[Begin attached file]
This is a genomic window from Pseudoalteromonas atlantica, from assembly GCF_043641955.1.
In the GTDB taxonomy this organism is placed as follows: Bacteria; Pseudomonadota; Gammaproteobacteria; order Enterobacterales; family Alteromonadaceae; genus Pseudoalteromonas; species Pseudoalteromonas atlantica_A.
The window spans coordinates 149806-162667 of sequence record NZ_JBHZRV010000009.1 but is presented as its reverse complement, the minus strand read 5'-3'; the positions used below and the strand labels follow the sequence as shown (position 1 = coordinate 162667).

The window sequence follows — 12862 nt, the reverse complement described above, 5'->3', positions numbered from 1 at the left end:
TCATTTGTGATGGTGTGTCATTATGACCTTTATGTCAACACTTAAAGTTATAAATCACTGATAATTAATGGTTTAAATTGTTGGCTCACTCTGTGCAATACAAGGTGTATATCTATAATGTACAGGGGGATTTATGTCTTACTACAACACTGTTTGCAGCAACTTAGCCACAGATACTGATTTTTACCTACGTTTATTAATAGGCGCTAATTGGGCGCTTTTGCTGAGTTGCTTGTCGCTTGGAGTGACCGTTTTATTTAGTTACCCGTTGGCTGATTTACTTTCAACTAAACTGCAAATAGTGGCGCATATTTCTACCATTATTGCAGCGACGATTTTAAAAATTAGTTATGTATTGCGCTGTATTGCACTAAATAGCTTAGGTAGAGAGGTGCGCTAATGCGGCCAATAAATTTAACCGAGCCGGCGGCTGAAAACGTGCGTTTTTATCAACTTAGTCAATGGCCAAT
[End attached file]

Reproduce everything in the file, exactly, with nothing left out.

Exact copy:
This is a genomic window from Pseudoalteromonas atlantica, from assembly GCF_043641955.1.
In the GTDB taxonomy this organism is placed as follows: Bacteria; Pseudomonadota; Gammaproteobacteria; order Enterobacterales; family Alteromonadaceae; genus Pseudoalteromonas; species Pseudoalteromonas atlantica_A.
The window spans coordinates 149806-162667 of sequence record NZ_JBHZRV010000009.1 but is presented as its reverse complement, the minus strand read 5'-3'; the positions used below and the strand labels follow the sequence as shown (position 1 = coordinate 162667).

The window sequence follows — 12862 nt, the reverse complement described above, 5'->3', positions numbered from 1 at the left end:
TCATTTGTGATGGTGTGTCATTATGACCTTTATGTCAACACTTAAAGTTATAAATCACTGATAATTAATGGTTTAAATTGTTGGCTCACTCTGTGCAATACAAGGTGTATATCTATAATGTACAGGGGGATTTATGTCTTACTACAACACTGTTTGCAGCAACTTAGCCACAGATACTGATTTTTACCTACGTTTATTAATAGGCGCTAATTGGGCGCTTTTGCTGAGTTGCTTGTCGCTTGGAGTGACCGTTTTATTTAGTTACCCGTTGGCTGATTTACTTTCAACTAAACTGCAAATAGTGGCGCATATTTCTACCATTATTGCAGCGACGATTTTAAAAATTAGTTATGTATTGCGCTGTATTGCACTAAATAGCTTAGGTAGAGAGGTGCGCTAATGCGGCCAATAAATTTAACCGAGCCGGCGGCTGAAAACGTGCGTTTTTATCAACTTAGTCAATGGCCAAT